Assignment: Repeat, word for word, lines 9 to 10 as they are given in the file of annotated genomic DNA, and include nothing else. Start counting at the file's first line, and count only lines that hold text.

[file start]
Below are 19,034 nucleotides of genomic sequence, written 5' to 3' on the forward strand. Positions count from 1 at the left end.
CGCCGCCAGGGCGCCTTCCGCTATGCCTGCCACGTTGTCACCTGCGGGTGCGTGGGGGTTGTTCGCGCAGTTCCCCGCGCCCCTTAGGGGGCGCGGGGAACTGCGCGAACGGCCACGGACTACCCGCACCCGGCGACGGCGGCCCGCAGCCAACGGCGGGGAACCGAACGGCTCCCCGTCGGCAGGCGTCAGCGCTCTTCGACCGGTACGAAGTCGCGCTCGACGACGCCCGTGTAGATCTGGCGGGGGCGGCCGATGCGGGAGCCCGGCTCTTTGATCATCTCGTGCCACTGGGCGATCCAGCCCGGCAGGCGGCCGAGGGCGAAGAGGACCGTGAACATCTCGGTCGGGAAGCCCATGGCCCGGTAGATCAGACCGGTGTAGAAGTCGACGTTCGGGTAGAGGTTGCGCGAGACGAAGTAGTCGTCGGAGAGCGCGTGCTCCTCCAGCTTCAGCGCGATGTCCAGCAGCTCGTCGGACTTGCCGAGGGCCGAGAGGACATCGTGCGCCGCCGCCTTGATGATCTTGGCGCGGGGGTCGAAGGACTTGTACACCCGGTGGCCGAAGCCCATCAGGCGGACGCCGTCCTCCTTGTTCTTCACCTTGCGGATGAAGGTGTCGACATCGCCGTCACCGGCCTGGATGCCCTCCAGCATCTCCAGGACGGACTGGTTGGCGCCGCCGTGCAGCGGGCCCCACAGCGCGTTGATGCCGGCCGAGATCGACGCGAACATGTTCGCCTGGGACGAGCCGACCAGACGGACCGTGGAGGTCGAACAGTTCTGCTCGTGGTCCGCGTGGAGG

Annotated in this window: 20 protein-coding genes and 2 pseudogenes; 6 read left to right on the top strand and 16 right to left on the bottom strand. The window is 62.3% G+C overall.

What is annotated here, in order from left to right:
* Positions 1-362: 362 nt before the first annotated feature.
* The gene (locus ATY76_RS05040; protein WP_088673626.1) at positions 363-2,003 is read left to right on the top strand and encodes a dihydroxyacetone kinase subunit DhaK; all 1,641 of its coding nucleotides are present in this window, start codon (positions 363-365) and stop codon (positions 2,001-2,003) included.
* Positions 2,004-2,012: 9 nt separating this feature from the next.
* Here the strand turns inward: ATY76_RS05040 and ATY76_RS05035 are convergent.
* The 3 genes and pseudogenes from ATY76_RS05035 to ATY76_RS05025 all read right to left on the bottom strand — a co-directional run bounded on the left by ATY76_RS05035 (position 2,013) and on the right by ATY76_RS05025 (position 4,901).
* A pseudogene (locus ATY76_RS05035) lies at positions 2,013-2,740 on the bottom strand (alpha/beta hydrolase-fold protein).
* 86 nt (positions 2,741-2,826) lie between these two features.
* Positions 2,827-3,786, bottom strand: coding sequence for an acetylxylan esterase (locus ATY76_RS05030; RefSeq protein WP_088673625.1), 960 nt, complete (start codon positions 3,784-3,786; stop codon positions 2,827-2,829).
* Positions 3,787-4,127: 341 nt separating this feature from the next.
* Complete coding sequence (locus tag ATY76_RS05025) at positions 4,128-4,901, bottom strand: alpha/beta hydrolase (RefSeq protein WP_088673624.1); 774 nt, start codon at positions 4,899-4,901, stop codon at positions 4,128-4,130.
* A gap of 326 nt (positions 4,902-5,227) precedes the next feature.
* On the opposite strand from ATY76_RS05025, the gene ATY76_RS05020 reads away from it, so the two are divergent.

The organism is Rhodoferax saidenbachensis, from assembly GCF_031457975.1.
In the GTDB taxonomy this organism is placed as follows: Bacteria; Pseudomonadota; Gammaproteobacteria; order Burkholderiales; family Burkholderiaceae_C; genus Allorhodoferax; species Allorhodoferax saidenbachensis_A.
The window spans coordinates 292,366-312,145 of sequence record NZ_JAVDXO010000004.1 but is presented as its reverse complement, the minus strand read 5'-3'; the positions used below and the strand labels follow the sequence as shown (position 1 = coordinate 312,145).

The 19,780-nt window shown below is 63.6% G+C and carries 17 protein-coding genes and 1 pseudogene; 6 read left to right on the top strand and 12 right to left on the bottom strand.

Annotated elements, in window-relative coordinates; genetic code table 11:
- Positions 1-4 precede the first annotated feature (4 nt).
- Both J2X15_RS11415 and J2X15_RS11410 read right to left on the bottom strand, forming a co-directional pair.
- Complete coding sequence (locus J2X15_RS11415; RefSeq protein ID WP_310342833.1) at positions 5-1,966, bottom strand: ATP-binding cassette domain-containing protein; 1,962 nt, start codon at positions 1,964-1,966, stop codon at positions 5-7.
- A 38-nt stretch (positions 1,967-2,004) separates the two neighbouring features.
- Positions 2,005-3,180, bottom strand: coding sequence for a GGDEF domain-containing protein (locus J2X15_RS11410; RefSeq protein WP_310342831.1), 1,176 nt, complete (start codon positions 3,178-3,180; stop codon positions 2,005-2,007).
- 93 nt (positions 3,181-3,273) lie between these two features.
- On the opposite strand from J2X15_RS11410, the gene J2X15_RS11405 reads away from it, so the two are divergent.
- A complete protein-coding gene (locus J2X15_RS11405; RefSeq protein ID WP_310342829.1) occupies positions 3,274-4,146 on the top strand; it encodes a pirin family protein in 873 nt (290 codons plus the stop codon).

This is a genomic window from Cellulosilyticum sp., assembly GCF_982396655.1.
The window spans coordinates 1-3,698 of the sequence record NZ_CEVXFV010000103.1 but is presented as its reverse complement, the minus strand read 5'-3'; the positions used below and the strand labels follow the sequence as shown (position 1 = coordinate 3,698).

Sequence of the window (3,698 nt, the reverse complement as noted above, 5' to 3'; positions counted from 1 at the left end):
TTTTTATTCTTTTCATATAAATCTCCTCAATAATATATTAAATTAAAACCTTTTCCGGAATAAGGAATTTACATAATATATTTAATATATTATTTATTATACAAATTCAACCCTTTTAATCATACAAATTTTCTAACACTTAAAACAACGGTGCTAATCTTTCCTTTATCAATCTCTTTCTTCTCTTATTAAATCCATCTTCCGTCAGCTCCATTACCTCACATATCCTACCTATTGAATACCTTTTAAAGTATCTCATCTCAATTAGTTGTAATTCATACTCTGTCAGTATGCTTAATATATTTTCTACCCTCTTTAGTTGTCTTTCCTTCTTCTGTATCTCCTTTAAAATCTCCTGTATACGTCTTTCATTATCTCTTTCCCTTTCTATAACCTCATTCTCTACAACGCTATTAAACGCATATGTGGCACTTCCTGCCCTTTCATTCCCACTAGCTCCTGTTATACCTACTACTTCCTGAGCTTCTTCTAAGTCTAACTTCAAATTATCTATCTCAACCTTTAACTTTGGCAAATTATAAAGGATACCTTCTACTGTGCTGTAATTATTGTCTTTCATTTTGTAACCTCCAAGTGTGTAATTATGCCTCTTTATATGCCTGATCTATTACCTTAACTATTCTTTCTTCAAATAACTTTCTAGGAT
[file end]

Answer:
* The 3 genes and pseudogenes from ATY76_RS05035 to ATY76_RS05025 all read right to left on the bottom strand — a co-directional run bounded on the left by ATY76_RS05035 (position 2,013) and on the right by ATY76_RS05025 (position 4,901).
* A pseudogene (locus ATY76_RS05035) lies at positions 2,013-2,740 on the bottom strand (alpha/beta hydrolase-fold protein).